At first glance, the Atlanta Hawks look like a team just trying to get their house in order. The firing of head coach Nate McMillan and the turnover in the front office have signaled as much. However, the more things change for the franchise, the more they revert to crumbling around Trae Young.
For the sake of context, Hawks general manager Landry Fields is said to be searching for a coach who can, among other things, hold his players accountable. Though, from an outsider’s vantage point former coaches Lloyd Pierce and McMillan were both let go for trying to instill the same characteristic into Atlanta’s gameplay.
That is not an attempt to paint a picture that either exited with clean relationships because it is well documented that their old-school disciplinarian ways rubbed some wrong. Yet, things seemed to really spiral for the former coaches once bonds began to sour with their star point guard.
Pierce openly criticized parts of his game, while a disagreement between McMillan and Young led to the 24-year-old being sent home for a day. Issues such as these were not foreign to Young or the locker room. His own power forward, John Collins, was even rumored to have questioned the way he ran the offense.
Fired, dismissed, and name-dropped nonstop on the trading block became the outcomes. With the common denominator for each being Young. But what can a franchise do when the detriment has a squeaky-clean public image and career averages of 25.5 points per game and 9.3 assists? They cater to him, and the accountability falls elsewhere.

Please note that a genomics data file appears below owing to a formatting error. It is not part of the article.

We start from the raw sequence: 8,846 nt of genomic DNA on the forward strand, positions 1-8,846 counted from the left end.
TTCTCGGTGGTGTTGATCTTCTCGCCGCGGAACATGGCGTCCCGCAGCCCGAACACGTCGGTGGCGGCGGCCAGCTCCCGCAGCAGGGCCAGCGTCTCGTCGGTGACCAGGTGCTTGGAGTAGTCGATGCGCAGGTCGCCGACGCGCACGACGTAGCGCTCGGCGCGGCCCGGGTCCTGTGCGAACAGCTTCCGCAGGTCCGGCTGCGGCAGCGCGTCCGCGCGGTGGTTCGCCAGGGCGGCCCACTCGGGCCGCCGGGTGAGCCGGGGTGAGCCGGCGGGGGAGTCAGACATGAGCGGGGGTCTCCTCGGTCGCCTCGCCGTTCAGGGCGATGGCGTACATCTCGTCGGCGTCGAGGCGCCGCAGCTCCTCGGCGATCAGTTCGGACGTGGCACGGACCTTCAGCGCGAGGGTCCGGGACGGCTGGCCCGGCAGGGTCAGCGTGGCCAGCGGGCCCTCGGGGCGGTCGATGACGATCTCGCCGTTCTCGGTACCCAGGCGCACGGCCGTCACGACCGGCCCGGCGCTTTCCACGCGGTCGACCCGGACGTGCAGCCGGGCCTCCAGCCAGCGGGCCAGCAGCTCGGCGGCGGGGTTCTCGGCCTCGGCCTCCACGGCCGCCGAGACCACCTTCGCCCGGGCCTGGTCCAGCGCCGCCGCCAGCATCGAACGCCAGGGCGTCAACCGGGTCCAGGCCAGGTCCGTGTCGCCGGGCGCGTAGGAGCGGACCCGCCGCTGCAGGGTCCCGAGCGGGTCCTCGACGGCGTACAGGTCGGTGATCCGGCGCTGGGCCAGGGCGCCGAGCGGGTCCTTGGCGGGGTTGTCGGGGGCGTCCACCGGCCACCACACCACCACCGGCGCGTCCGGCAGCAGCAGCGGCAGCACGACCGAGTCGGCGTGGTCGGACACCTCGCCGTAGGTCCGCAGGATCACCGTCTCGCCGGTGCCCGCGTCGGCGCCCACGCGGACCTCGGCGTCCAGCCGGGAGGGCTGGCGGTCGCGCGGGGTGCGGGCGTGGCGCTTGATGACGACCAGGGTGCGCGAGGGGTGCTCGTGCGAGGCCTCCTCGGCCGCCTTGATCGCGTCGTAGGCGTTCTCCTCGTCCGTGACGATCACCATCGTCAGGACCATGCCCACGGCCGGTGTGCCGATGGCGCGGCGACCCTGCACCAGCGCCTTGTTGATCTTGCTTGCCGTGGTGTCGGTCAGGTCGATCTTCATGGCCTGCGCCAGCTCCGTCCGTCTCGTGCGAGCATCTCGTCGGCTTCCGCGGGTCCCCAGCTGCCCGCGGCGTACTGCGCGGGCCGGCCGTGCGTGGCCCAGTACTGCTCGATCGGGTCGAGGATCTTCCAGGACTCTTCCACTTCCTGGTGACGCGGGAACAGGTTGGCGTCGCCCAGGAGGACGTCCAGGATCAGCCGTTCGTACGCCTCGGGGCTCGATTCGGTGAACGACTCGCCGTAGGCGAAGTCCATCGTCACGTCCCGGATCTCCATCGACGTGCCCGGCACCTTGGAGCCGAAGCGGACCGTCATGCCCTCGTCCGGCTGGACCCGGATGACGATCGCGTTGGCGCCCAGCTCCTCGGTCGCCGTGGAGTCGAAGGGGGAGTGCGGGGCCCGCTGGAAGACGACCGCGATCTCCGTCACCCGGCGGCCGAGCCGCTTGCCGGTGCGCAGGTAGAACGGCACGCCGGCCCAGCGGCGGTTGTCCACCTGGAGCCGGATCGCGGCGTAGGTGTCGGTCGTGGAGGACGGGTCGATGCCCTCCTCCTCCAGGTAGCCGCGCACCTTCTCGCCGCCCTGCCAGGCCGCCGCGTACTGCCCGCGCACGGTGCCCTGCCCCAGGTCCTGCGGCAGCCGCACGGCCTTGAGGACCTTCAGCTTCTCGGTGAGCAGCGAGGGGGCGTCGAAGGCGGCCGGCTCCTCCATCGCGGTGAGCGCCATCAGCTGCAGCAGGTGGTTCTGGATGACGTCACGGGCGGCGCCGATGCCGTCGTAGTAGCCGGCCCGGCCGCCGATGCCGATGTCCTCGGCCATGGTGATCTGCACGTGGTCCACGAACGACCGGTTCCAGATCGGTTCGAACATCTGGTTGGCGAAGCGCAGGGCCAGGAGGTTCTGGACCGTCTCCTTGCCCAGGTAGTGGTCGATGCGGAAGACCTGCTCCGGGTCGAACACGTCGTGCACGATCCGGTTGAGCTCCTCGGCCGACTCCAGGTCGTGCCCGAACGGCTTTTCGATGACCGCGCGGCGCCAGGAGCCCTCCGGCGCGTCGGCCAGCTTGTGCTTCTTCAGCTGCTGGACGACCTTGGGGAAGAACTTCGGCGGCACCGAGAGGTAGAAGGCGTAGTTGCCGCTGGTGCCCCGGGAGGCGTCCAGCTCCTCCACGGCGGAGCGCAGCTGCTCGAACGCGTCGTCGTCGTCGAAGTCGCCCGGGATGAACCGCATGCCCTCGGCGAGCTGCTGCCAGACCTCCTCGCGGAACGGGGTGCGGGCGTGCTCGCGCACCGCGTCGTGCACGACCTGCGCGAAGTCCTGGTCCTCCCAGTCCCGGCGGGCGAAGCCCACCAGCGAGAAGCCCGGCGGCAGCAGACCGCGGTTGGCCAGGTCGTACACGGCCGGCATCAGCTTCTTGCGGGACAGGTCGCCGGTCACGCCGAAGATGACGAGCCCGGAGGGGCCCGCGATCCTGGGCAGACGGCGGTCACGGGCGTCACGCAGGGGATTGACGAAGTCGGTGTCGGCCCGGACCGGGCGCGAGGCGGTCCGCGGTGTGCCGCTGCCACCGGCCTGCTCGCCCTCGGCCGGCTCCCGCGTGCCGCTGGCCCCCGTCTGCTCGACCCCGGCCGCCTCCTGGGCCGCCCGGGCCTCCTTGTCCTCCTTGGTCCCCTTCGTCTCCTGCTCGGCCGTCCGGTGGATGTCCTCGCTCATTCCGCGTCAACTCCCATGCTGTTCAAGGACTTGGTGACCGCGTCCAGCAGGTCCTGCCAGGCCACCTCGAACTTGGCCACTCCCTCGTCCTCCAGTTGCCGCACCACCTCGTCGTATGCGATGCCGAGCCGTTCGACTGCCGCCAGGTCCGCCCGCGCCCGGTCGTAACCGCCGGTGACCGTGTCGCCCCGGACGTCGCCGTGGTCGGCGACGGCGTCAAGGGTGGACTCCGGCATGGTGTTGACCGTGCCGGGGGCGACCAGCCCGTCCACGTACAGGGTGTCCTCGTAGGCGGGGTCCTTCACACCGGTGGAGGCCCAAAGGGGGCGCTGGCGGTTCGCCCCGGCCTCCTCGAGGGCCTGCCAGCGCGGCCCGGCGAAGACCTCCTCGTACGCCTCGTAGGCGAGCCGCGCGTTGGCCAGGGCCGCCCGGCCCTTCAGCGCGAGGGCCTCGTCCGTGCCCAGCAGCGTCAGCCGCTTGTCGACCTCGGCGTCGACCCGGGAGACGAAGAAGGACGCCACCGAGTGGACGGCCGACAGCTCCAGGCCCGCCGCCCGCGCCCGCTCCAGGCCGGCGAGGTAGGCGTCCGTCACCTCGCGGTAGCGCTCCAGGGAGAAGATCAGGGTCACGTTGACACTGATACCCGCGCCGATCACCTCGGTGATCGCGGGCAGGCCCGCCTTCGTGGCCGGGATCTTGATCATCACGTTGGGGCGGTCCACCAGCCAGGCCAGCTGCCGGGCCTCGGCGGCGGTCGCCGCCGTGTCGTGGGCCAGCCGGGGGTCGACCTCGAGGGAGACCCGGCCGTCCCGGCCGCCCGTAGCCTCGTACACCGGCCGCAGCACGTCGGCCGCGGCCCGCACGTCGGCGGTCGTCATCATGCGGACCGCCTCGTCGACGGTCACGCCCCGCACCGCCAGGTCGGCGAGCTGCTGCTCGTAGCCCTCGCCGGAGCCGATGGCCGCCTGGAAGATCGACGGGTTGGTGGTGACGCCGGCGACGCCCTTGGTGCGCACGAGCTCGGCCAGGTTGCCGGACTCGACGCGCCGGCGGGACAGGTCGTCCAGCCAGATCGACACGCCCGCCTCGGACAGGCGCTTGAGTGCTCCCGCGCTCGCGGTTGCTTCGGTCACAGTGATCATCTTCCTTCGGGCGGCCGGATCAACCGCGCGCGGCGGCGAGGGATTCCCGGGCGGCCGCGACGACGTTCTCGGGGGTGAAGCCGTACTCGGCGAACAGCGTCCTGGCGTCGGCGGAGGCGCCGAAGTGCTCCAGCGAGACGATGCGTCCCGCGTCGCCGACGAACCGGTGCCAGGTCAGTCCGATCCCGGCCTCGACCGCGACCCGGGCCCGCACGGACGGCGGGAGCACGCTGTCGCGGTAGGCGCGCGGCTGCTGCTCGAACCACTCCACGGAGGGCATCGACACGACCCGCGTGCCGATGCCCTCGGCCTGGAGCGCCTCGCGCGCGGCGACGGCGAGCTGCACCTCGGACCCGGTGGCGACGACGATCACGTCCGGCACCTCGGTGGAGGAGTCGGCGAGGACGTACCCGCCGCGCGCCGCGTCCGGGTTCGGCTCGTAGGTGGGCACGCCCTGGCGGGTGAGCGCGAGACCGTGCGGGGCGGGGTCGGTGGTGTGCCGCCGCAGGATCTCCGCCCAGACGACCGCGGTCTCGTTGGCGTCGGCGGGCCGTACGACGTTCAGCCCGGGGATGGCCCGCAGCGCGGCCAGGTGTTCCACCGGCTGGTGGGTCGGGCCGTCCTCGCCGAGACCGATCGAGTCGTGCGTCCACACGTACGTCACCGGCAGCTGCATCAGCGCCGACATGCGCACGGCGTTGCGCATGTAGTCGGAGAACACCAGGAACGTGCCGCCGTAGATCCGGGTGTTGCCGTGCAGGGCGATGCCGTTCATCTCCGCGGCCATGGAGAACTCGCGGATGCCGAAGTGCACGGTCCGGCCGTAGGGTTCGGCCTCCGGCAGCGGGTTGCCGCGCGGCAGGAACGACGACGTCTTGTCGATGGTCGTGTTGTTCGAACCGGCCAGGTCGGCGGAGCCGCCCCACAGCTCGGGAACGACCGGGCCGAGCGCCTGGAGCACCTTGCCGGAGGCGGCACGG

What does Nate McMillan’s firing say about Trae Young and the culture of the Atlanta Hawks?
The onus always turns to the roster having to improve or the coach’s need to do better. Insert another ball-dominant guard in Dejounte Murray, and the duo of him and Young often leave Collins as a bystander in the offense. It is on the coach to make the necessary adjustments to highlight the crew. But if said coach cannot put his foot down without the backing of the front office, how can he combat a litany of sketchy plays?
By simply viewing the statistics, certain negative intricacies can be missed in Young’s game. The numbers will show the positive points and assists and even the 4.1 career turnover rate. Watching the game will show the horrible shot selection that kills flow, the terrible decisions like pulling up one-on-five with no one in rebounding position, and topping it all off with constant whining. all of which go beyond the poor defense.
Still, these things are tolerated because of a deep three and the occasional flashy pass that is fun for a fan’s eye to catch.
At some point the Hawks are going to have to have an honest talk about more than Young’s style of play and allow a coach to ruffle his feathers without fear of being put on ice. If not, they can prepare for more years of disappointment, regardless of who is calling the shots.